Confidence is not a parenting skill parents are born with, but rather a skill that is learned over time. Being the parent of a child with autism can challenge our confidence, but you must understand that this skill is vital in helping your children live better lives.
When you show your children that you are confident, as parents, you make them feel safe. Each child needs to feel that their parents can help them express themselves and handle everything thrown in their direction.
The diagnosis of autism, of course, will change your life and the way you will parent. But it will also give you added motivation to fight for your child and the life he/she deserves to live. You will not always have the answers and there will be plenty of times when you will have to show yourself as confident, despite feeling lost, confused or scared.
How do you become a more confident autism parent?
We have a couple of suggestions for you. The message to take home is: confidence is not necessarily always having a response to a certain situation. It is more about being there for your child, no matter what, and especially when he/she is having a hard time.
Even though this is not necessarily an autism parenting secret, it is something we often forget. Living with autism, and the sometimes difficult behaviours presented by a child with this diagnosis, it is easy for parents to fall into a path of negative thinking and lose confidence along the way.
Positive thinking, on the other hand, can help you to become more confident in your skills and your parenting abilities. It can be useful when it comes to the way you respond to challenging situations.
You are not a bad parent
Every parent has been there. You felt inadequate, believing that your children deserve better parents. Just because your child has autism, does not mean you are a bad parent.
Whenever you feel terrible, like you have failed your child, remember this – children need love above all else. They need us to be present and show them how to live in a world that seems foreign.
Do not be afraid to ask for help
If you feel like your confidence has been shattered, it is time to get help. This can come from a family member, a friend or even a mental health professional. You might find help in joining an autism parent support group. Your child most likely benefits from therapy, so you should not hesitate to use this form of support as well. Respite might represent an option for you, so that you can have some time for yourself. In time, you will become a more confident parent, one who is calm and supportive of his/her child.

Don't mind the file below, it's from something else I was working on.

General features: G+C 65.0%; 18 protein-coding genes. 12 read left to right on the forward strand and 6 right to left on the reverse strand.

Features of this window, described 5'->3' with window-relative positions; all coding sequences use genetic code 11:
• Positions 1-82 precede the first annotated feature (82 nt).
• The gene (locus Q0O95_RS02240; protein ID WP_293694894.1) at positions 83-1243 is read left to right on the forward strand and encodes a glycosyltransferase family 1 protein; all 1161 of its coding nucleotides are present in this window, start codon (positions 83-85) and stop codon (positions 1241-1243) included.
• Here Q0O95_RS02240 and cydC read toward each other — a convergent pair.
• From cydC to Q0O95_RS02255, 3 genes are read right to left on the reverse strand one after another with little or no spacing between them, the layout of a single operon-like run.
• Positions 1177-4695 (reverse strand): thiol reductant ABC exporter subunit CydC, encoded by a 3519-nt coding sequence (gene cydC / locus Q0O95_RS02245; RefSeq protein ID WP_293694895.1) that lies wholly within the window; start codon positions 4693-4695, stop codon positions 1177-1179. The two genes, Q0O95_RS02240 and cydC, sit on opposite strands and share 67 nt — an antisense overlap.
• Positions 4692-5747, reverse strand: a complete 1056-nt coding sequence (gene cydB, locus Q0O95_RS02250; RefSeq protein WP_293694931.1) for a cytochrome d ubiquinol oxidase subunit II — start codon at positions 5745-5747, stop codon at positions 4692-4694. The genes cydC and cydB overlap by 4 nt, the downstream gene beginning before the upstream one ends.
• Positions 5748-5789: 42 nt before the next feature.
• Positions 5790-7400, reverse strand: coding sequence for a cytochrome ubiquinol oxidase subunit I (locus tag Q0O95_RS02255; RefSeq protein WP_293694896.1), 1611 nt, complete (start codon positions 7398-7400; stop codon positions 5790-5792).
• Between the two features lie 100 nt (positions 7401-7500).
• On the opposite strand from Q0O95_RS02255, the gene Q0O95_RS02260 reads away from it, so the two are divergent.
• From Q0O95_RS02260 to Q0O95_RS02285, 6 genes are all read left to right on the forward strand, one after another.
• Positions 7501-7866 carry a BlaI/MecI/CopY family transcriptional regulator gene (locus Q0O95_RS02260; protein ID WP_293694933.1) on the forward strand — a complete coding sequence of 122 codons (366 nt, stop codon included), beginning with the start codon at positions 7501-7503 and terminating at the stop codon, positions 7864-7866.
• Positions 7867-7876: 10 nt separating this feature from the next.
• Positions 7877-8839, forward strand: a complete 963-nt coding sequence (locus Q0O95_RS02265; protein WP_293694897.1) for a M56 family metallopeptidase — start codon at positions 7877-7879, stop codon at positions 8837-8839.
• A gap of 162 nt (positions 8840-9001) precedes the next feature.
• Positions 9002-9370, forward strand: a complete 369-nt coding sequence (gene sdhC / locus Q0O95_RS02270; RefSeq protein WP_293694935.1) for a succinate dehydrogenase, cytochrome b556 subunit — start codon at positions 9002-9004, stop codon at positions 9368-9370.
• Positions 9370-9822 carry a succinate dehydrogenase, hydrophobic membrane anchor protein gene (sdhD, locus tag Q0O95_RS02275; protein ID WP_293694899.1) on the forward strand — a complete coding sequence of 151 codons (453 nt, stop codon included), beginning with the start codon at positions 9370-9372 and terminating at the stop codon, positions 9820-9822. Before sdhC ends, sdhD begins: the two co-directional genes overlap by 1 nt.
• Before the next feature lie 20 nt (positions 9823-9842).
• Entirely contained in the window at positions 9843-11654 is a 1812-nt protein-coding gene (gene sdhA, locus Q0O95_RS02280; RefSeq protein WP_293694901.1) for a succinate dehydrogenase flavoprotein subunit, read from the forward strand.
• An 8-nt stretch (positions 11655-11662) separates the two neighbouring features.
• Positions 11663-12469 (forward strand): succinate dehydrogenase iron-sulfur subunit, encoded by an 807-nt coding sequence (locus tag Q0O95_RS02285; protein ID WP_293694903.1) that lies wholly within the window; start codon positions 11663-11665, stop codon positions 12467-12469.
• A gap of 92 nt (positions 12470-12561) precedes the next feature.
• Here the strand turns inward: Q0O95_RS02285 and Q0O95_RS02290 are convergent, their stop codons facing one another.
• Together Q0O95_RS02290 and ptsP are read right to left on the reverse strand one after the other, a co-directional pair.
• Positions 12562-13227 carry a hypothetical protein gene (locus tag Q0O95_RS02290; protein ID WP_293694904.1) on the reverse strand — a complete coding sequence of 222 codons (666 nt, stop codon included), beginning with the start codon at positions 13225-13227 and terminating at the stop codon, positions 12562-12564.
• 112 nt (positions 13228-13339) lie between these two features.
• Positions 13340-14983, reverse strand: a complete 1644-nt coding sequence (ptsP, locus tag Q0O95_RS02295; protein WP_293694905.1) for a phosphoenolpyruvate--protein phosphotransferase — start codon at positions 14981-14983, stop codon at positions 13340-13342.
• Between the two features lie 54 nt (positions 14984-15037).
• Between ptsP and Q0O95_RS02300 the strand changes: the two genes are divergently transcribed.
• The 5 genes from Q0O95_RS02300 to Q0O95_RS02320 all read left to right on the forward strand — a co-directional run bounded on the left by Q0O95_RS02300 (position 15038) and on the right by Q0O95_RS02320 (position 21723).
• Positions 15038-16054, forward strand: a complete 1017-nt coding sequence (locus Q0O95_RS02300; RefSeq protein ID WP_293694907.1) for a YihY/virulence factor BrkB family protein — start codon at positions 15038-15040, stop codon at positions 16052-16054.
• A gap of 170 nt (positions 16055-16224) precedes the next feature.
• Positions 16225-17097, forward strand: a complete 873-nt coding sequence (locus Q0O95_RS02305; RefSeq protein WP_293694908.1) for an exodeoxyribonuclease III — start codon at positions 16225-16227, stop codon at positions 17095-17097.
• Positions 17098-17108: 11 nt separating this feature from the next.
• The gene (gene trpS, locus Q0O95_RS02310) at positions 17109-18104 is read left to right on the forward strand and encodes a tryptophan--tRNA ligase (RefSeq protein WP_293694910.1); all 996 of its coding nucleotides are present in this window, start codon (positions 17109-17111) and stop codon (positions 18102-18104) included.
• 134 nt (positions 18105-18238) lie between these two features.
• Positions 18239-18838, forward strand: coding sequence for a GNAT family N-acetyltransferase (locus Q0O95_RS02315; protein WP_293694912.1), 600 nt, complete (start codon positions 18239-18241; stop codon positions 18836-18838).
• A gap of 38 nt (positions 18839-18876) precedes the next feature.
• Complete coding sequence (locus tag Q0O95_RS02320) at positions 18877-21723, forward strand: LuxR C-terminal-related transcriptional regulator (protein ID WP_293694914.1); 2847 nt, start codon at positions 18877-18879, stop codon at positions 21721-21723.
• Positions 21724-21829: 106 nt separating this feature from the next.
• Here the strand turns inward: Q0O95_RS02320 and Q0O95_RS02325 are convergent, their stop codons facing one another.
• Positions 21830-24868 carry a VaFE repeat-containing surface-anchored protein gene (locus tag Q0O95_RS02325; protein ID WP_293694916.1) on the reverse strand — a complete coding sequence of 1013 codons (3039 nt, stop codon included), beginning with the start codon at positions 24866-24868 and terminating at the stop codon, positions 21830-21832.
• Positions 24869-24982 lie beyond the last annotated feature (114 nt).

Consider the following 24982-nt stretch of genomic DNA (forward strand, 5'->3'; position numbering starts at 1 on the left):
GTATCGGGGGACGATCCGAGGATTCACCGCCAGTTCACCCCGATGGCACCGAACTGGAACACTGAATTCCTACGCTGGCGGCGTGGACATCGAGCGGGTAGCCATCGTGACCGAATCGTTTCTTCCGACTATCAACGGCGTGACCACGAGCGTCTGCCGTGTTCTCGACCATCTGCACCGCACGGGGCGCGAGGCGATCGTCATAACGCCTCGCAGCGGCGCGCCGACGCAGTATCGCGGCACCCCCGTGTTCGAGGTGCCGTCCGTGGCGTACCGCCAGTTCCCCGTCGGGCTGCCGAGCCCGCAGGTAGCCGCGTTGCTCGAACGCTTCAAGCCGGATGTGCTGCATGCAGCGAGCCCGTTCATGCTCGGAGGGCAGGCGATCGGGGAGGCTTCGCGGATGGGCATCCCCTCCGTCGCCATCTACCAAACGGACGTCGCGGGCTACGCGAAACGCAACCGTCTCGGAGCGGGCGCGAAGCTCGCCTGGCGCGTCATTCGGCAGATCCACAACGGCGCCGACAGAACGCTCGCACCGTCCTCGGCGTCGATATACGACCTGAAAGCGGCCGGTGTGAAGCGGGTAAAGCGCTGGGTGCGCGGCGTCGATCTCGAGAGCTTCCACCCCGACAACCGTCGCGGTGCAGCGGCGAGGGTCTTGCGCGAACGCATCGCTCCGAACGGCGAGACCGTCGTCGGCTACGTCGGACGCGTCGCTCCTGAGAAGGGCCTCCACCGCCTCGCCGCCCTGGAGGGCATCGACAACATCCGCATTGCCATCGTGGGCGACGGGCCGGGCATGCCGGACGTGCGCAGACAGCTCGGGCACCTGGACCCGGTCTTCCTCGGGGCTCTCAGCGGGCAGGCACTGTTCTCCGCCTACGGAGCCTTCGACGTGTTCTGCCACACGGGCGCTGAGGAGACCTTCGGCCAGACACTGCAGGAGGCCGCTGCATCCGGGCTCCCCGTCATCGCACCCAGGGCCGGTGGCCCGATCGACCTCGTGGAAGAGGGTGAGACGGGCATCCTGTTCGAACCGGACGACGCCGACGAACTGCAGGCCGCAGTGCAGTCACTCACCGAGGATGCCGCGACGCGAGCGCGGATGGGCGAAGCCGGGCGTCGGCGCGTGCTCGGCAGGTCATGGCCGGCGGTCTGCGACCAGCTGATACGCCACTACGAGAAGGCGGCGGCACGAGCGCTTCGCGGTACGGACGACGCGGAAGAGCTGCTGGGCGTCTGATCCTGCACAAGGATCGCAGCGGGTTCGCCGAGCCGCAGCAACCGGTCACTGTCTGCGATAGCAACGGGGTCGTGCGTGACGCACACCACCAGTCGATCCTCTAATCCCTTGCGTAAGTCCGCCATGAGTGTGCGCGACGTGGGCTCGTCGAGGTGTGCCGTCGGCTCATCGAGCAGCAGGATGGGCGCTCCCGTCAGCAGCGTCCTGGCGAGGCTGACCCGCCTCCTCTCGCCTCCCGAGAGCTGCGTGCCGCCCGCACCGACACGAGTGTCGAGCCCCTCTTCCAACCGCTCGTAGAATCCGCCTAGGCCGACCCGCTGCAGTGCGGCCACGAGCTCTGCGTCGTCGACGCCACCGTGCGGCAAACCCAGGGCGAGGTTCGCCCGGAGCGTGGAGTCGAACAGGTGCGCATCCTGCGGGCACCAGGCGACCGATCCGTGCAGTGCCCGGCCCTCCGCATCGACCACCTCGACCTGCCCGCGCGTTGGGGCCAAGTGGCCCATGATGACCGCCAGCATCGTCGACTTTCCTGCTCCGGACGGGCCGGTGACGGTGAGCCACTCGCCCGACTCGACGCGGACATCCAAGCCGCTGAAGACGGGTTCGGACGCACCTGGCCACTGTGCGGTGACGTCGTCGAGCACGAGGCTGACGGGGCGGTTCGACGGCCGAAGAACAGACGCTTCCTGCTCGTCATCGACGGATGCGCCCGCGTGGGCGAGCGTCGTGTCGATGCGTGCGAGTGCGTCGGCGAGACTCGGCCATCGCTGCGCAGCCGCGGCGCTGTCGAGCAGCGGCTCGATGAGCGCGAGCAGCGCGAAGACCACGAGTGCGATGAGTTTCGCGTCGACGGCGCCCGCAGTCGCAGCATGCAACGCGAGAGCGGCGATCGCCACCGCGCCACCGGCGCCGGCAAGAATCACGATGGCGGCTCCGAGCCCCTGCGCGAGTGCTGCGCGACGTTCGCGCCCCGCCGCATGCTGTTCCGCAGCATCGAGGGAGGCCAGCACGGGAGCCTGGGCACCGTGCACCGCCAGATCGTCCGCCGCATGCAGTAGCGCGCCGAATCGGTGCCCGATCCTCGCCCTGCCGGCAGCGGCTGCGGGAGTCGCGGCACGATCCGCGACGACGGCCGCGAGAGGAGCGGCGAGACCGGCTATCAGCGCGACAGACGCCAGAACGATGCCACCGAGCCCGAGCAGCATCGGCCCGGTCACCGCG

Don’t bend to peer pressure
Autistic children have meltdowns and tantrums, and these often take place in public. If possible, try to go home or choose a private place to help your child calm down. Do not allow others to dictate what you should do, and keep in mind that getting the child out of the respective environment will be quite useful. All children have tantrums, and it just happens that it’s your child’s turn today. Many parents are kind and empathetic in these situations, so just ignore the ones who aren’t!
A lot of parents make the mistake of thinking that they must always find a solution to a potential challenging situation the child is going through. Sometimes, this only adds pressure, causing your confidence to go down.
Instead of forcing yourself to come up with an answer, try to be there for your child. Do not let your confidence suffer, but rather offer your physical presence and this should be enough. Help your child calm down by being calm yourself.
Control your emotions
It goes without saying that no two children are the same, especially when they are autistic. Anger can only damage your confidence, since it will cause you to feel out of control. If the situation seems impossible to handle, it might be best to take a step back. Always try to acknowledge your emotions, but without giving into them.
What does an autistic child need? A confident parent! It might take time and you will make plenty of mistakes along the way, but you need to work on becoming more self-reliant. The bolder you are, the easier it will be to become the advocate your child needs for a better life.